Trzesniewski et al. graciously provided the NPI means for their UC Davis samples separated into four ethnic groups: Whites, Blacks, Hispanics, and Asians. Respondents who did not answer the ethnicity question or who chose ‘‘other” are    not included in this analysis. Trzesniewski et al. noted that means broken down by ethnic group were only available for the 2002–2007 samples; thus the 1996 and  1979–1985 datapoints from their paper  are  not included here. The 1979–  1985 datapoint is from Raskin and Terry (1988), also the first datapoint in the Twenge et al. (2008a) analysis, and Raskin and Terry did not report means by ethnic group nor the percentage of their sample from each ethnic group. The participants in the present analysis, collected every year 2002–2007 in introductory psychology classes at UC Davis, were 48.3% Asian- American, 37.6% White, 11.4% Hispanic, and 2.7% Black.


Results and discussion

We examine two questions critical to our theory: (1) Did Asian-Americans score lower on the NPI than other ethnic groups in Trzesniewski et al. (2008) samples of UC Davis undergraduates? And, more importantly, (2) did narcissism increase over time among UC Davis undergraduates when examined within ethnic group?

The answers to both questions were unambiguous. First, using all of the data from 2002 to 2007, Asian-American under- graduates at  UC Davis  (M = 13.75, SD = 6.85, n = 9969) scored significantly lower in narcissism than Whites (M = 15.77,   SD =  6.82,  n = 7747),  t(17,715) = 19.50,  p < .001,  d = 0.30,  and  lower  than  Whites,  Hispanics,  and  Blacks  combined    (M = 15.97, SD = 6.78, n = 10,658), t(20,626) = 23.40, p < .001, d = 0.33.

Second, when the data were separated by ethnicity, the UC Davis samples showed a significant increase in narcissism be- tween 2002 and 2007. White students’ NPI scores  increased significantly between 2002 (M = 15.30, SD = 6.59) and 2007  (M = 16.42, SD = 7.05), t(1916) = 3.57, p < .001, d = 0.17. Fifty-nine percent of White students in 2007 scored higher on nar- cissism than the average White student in 2002. Because this change occurred over only 5 years – compared to 24 years in the Twenge et al. (2008a) meta-analysis – this modest d represents a large yearly increase of d = .034, more than twice the yearly increase in narcissism found in the Twenge et al. (2008a) meta-analysis (d = .014, which totals 0.33 over 24 years). If the 5-year change in the Davis samples continued for 24 years, it would result in an increase of d = 0.82 (about 5 points on the NPI), or 81% of White students in 2007 scoring higher than the 1980s average. For comparison, this rate of change is three times larger than the increase in Americans’ body mass index over the same time period, often referred to as the ‘‘obesity epidemic” (d = 0.31: Ogden, Fryar, Carroll, & Flegal, 2004).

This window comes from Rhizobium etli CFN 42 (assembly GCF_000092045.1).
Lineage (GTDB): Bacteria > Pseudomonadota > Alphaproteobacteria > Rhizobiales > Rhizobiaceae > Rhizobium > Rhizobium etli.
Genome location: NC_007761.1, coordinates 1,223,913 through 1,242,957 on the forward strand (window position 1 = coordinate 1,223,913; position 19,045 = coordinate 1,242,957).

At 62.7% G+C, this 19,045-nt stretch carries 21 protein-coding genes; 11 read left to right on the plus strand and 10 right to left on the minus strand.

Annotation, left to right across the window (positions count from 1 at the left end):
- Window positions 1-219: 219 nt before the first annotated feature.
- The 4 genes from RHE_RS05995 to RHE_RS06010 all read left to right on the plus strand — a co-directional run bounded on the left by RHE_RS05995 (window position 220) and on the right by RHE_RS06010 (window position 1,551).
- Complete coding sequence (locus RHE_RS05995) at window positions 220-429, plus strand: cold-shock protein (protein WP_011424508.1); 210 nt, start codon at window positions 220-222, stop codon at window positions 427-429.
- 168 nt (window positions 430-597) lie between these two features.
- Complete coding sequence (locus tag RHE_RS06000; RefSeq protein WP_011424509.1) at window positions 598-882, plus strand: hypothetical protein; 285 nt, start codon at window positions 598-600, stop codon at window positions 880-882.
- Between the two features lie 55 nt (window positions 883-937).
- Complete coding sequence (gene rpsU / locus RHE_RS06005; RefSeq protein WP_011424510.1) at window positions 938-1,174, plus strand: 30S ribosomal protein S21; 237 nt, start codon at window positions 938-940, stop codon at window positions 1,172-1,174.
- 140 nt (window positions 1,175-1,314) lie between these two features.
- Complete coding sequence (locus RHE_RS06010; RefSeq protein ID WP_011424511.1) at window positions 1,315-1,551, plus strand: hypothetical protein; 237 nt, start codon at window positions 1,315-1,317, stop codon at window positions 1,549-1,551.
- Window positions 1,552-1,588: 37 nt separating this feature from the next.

A regression equation for the 6 yearly means weighted by sample size also showed a significant effect for year among Whites, Beta = .96, p < .002; using the individual-level SD, the d = 0.14. These results are consistent with Twenge et al. (2008a), which found that the rise in narcissism was apparently accelerating in recent years, with an increase of d = 0.18 between 2000 and 2006 (a year-by-year change of d = 0.03, vs. d = 0.014 for 1982–2006).

Asian-Americans’ narcissism scores also increased significantly from 2002 (M = 13.26, SD = 6.67) to 2007 (M = 14.04,   SD = 6.93), t(2416) = 2.81, p < .01, d = 0.12, with 57% of Asian students in 2007 scoring higher than the average Asian student in 2002 (extrapolated for 24 years, d = 0.58, or 74% of Asian 2007 students scoring higher than the average Asian student in the 1980s). The regression equation yielded Beta = .68, p = .14, d = 0.07. With lower n’s, the t-tests for year among Hispanic and Black students were not significant, though the trends were in the same direction (d = 0.14 for Hispanics, with Beta = .72, p = .10; and d = 0.10 for Blacks, with Beta = .56, p = .25). Fig. 1 shows the data centered within ethnic group, illustrating the

change over time within each ethnic group. Because the change was similar across ethnic groups, this is consistent with Trzesniewski et al.’s (2008) finding that time by ethnicity did not produce a significant interaction.



Fig. 1. NPI scores at UC Davis 2002–2007, centered within ethnic group. Dataset from Trzesniewski et al. (2008).


Even when the data are collapsed across ethnicity, UC Davis students’ NPI scores were higher in 2007 (M = 15.24, SD = 6.90) than in 2002 (M = 14.48, SD = 6.65), t(5051) = 3.99, p < .001, d = 0.11. This is a yearly change of d = .022, still larger than the yearly increase found in Twenge et al. (2008a), and would total d = 0.53 over 24 years. Across all six datapoints, the Beta for year was .79, p = .06; using the individual-level SD, d = 0.08. This change is smaller than those within ethnic groups, but is  still significant.